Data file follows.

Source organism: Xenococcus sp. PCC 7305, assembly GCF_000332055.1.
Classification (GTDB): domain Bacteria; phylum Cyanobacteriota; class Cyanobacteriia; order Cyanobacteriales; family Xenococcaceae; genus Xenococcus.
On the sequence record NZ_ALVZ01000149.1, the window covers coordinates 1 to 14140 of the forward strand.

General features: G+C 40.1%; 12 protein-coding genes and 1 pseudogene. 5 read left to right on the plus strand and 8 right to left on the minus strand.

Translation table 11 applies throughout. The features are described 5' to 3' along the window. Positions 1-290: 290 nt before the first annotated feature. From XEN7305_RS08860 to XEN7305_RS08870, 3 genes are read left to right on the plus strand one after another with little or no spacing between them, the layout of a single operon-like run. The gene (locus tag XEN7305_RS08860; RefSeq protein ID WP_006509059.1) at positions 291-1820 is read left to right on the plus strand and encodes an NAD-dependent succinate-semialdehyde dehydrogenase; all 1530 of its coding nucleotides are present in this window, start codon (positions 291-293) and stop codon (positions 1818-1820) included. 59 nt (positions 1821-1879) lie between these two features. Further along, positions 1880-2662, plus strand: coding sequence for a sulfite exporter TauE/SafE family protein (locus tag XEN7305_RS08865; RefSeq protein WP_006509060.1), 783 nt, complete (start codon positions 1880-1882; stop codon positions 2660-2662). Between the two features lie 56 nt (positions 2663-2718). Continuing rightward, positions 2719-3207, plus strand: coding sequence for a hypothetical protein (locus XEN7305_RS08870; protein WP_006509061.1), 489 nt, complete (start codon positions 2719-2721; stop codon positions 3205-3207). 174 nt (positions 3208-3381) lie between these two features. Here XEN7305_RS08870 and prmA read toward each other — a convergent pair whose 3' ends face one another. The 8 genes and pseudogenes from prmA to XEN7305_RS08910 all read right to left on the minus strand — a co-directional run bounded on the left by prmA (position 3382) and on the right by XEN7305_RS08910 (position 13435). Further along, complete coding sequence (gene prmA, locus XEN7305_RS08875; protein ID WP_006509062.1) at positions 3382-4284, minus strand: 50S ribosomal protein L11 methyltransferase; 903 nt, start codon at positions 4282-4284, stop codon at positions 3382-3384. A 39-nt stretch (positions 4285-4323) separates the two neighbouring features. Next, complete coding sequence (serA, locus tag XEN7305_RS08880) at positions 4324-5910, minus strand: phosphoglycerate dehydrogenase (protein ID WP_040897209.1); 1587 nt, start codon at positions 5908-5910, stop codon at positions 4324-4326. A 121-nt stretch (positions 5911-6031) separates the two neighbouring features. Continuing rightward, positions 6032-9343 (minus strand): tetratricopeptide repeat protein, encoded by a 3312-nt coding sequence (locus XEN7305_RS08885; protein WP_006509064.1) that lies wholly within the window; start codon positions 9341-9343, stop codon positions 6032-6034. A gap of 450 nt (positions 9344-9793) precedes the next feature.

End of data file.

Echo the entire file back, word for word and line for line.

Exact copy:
Source organism: Xenococcus sp. PCC 7305, assembly GCF_000332055.1.
Classification (GTDB): domain Bacteria; phylum Cyanobacteriota; class Cyanobacteriia; order Cyanobacteriales; family Xenococcaceae; genus Xenococcus.
On the sequence record NZ_ALVZ01000149.1, the window covers coordinates 1 to 14140 of the forward strand.

General features: G+C 40.1%; 12 protein-coding genes and 1 pseudogene. 5 read left to right on the plus strand and 8 right to left on the minus strand.

Translation table 11 applies throughout. The features are described 5' to 3' along the window. Positions 1-290: 290 nt before the first annotated feature. From XEN7305_RS08860 to XEN7305_RS08870, 3 genes are read left to right on the plus strand one after another with little or no spacing between them, the layout of a single operon-like run. The gene (locus tag XEN7305_RS08860; RefSeq protein ID WP_006509059.1) at positions 291-1820 is read left to right on the plus strand and encodes an NAD-dependent succinate-semialdehyde dehydrogenase; all 1530 of its coding nucleotides are present in this window, start codon (positions 291-293) and stop codon (positions 1818-1820) included. 59 nt (positions 1821-1879) lie between these two features. Further along, positions 1880-2662, plus strand: coding sequence for a sulfite exporter TauE/SafE family protein (locus tag XEN7305_RS08865; RefSeq protein WP_006509060.1), 783 nt, complete (start codon positions 1880-1882; stop codon positions 2660-2662). Between the two features lie 56 nt (positions 2663-2718). Continuing rightward, positions 2719-3207, plus strand: coding sequence for a hypothetical protein (locus XEN7305_RS08870; protein WP_006509061.1), 489 nt, complete (start codon positions 2719-2721; stop codon positions 3205-3207). 174 nt (positions 3208-3381) lie between these two features. Here XEN7305_RS08870 and prmA read toward each other — a convergent pair whose 3' ends face one another. The 8 genes and pseudogenes from prmA to XEN7305_RS08910 all read right to left on the minus strand — a co-directional run bounded on the left by prmA (position 3382) and on the right by XEN7305_RS08910 (position 13435). Further along, complete coding sequence (gene prmA, locus XEN7305_RS08875; protein ID WP_006509062.1) at positions 3382-4284, minus strand: 50S ribosomal protein L11 methyltransferase; 903 nt, start codon at positions 4282-4284, stop codon at positions 3382-3384. A 39-nt stretch (positions 4285-4323) separates the two neighbouring features. Next, complete coding sequence (serA, locus tag XEN7305_RS08880) at positions 4324-5910, minus strand: phosphoglycerate dehydrogenase (protein ID WP_040897209.1); 1587 nt, start codon at positions 5908-5910, stop codon at positions 4324-4326. A 121-nt stretch (positions 5911-6031) separates the two neighbouring features. Continuing rightward, positions 6032-9343 (minus strand): tetratricopeptide repeat protein, encoded by a 3312-nt coding sequence (locus XEN7305_RS08885; protein WP_006509064.1) that lies wholly within the window; start codon positions 9341-9343, stop codon positions 6032-6034. A gap of 450 nt (positions 9344-9793) precedes the next feature.